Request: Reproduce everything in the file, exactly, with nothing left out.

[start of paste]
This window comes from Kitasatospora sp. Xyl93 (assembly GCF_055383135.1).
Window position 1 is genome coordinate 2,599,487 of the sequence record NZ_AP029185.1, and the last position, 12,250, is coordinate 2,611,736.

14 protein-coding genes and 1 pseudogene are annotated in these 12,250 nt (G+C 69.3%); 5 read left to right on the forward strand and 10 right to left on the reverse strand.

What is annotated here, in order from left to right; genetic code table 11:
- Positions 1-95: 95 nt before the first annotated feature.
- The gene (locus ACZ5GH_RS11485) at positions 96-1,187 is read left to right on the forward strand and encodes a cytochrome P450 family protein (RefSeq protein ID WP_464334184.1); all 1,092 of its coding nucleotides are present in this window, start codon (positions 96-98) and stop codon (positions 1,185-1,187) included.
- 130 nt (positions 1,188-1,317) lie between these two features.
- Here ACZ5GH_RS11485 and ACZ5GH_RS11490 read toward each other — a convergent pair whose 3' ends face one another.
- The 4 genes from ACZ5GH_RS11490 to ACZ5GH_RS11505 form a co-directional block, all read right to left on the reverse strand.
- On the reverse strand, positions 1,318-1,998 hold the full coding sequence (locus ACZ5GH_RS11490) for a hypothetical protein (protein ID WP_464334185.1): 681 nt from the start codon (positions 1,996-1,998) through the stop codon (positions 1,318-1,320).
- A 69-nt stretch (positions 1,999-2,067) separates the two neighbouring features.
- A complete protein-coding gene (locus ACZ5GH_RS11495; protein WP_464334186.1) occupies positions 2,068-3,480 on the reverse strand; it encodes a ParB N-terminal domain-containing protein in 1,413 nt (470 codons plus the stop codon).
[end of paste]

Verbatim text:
This window comes from Kitasatospora sp. Xyl93 (assembly GCF_055383135.1).
Window position 1 is genome coordinate 2,599,487 of the sequence record NZ_AP029185.1, and the last position, 12,250, is coordinate 2,611,736.

14 protein-coding genes and 1 pseudogene are annotated in these 12,250 nt (G+C 69.3%); 5 read left to right on the forward strand and 10 right to left on the reverse strand.

What is annotated here, in order from left to right; genetic code table 11:
- Positions 1-95: 95 nt before the first annotated feature.
- The gene (locus ACZ5GH_RS11485) at positions 96-1,187 is read left to right on the forward strand and encodes a cytochrome P450 family protein (RefSeq protein ID WP_464334184.1); all 1,092 of its coding nucleotides are present in this window, start codon (positions 96-98) and stop codon (positions 1,185-1,187) included.
- 130 nt (positions 1,188-1,317) lie between these two features.
- Here ACZ5GH_RS11485 and ACZ5GH_RS11490 read toward each other — a convergent pair whose 3' ends face one another.
- The 4 genes from ACZ5GH_RS11490 to ACZ5GH_RS11505 form a co-directional block, all read right to left on the reverse strand.
- On the reverse strand, positions 1,318-1,998 hold the full coding sequence (locus ACZ5GH_RS11490) for a hypothetical protein (protein ID WP_464334185.1): 681 nt from the start codon (positions 1,996-1,998) through the stop codon (positions 1,318-1,320).
- A 69-nt stretch (positions 1,999-2,067) separates the two neighbouring features.
- A complete protein-coding gene (locus ACZ5GH_RS11495; protein WP_464334186.1) occupies positions 2,068-3,480 on the reverse strand; it encodes a ParB N-terminal domain-containing protein in 1,413 nt (470 codons plus the stop codon).